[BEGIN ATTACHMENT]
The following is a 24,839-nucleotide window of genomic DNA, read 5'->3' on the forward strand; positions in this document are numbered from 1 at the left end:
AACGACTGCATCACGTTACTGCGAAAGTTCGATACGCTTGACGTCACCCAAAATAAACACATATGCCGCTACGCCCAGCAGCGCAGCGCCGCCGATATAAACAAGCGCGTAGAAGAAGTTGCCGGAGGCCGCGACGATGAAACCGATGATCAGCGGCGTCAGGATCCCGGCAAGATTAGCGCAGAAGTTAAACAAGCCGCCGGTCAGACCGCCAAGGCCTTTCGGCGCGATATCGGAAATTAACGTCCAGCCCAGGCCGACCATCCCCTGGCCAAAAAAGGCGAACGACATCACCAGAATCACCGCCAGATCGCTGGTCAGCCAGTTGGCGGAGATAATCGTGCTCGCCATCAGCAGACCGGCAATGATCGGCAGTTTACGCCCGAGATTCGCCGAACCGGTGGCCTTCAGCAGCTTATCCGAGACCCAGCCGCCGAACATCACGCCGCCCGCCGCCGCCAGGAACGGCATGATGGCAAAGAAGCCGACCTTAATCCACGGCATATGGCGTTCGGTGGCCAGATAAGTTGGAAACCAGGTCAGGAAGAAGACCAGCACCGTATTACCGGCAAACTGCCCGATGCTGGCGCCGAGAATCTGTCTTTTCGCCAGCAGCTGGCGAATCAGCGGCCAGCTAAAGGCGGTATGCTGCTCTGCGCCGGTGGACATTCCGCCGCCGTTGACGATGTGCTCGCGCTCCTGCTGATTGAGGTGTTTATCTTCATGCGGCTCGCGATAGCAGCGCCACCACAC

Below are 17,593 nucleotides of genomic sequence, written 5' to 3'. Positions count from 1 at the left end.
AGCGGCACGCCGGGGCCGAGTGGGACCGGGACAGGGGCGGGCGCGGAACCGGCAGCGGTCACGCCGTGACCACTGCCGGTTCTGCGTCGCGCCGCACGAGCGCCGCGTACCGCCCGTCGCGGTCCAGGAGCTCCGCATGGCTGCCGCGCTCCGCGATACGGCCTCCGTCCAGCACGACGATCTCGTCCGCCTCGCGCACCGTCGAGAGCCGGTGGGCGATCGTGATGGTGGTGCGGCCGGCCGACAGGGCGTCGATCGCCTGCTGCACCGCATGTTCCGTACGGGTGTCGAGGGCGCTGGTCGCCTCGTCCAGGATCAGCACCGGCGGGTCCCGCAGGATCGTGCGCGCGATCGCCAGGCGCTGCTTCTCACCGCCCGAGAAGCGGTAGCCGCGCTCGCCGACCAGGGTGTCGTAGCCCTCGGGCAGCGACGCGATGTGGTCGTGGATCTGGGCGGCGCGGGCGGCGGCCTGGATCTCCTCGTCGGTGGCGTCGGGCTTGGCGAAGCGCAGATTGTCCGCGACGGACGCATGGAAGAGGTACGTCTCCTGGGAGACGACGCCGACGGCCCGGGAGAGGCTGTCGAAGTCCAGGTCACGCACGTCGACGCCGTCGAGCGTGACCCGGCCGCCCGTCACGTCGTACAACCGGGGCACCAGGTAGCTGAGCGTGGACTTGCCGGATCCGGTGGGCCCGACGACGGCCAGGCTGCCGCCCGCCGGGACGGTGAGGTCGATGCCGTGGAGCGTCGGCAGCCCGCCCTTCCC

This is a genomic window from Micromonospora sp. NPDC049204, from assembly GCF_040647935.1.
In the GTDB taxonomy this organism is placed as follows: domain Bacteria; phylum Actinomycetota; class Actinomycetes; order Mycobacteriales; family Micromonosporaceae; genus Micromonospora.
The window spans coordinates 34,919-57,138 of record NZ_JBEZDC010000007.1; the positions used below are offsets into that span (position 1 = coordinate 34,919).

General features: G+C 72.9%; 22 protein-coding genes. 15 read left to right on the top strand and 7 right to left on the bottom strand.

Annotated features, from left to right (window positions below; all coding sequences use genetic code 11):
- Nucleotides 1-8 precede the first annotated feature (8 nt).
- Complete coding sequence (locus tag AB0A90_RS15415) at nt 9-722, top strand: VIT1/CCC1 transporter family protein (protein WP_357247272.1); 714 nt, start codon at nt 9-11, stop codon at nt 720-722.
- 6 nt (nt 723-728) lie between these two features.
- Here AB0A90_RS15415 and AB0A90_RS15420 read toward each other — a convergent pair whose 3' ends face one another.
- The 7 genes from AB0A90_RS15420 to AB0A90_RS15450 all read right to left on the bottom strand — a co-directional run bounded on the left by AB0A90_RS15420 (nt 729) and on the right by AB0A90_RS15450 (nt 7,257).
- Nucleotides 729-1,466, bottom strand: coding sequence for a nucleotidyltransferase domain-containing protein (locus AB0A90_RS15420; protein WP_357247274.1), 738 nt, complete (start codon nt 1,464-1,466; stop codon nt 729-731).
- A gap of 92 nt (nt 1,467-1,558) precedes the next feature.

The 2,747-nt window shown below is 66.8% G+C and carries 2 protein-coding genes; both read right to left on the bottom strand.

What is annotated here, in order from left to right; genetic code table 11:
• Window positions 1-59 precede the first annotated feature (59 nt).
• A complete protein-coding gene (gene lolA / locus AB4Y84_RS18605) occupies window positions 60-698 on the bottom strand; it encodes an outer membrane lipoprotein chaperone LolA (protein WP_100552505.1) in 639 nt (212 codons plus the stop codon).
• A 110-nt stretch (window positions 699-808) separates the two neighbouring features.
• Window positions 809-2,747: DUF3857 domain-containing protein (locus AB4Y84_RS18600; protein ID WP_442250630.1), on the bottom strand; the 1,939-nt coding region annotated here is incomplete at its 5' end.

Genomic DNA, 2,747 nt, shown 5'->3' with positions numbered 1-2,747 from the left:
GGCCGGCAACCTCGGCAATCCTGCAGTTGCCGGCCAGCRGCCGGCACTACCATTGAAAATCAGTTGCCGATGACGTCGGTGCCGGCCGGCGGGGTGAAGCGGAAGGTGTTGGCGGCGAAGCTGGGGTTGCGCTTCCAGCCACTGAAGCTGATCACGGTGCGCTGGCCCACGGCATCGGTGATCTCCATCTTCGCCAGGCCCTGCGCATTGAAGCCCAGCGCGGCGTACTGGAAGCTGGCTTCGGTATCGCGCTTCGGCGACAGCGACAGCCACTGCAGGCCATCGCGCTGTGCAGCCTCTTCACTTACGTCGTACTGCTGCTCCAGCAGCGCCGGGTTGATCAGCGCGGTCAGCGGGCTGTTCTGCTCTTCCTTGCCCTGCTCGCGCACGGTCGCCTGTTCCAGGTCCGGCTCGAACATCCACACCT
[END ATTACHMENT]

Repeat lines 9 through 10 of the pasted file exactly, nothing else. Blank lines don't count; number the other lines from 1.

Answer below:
Annotated features, from left to right (window positions below; all coding sequences use genetic code 11):
- Nucleotides 1-8 precede the first annotated feature (8 nt).